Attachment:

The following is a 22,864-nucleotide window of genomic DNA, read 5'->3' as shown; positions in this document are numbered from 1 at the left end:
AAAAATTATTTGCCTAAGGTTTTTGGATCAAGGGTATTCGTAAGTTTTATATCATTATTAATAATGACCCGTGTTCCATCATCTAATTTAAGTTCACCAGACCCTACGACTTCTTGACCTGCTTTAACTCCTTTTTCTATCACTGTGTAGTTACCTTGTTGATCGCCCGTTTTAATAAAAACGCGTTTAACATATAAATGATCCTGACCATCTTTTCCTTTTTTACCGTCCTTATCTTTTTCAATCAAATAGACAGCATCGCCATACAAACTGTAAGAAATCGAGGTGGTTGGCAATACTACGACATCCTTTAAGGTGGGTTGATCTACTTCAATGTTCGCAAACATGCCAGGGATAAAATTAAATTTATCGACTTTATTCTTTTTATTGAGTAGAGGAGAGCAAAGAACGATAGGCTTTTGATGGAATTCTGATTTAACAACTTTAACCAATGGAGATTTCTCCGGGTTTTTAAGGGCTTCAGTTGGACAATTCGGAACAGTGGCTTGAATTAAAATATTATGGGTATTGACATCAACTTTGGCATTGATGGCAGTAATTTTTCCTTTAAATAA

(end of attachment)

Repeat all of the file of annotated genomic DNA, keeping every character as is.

The following is a 22,864-nucleotide window of genomic DNA, read 5'->3' as shown; positions in this document are numbered from 1 at the left end:
AAAAATTATTTGCCTAAGGTTTTTGGATCAAGGGTATTCGTAAGTTTTATATCATTATTAATAATGACCCGTGTTCCATCATCTAATTTAAGTTCACCAGACCCTACGACTTCTTGACCTGCTTTAACTCCTTTTTCTATCACTGTGTAGTTACCTTGTTGATCGCCCGTTTTAATAAAAACGCGTTTAACATATAAATGATCCTGACCATCTTTTCCTTTTTTACCGTCCTTATCTTTTTCAATCAAATAGACAGCATCGCCATACAAACTGTAAGAAATCGAGGTGGTTGGCAATACTACGACATCCTTTAAGGTGGGTTGATCTACTTCAATGTTCGCAAACATGCCAGGGATAAAATTAAATTTATCGACTTTATTCTTTTTATTGAGTAGAGGAGAGCAAAGAACGATAGGCTTTTGATGGAATTCTGATTTAACAACTTTAACCAATGGAGATTTCTCCGGGTTTTTAAGGGCTTCAGTTGGACAATTCGGAACAGTGGCTTGAATTAAAATATTATGGGTATTGACATCAACTTTGGCATTGATGGCAGTAATTTTTCCTTTAAATAA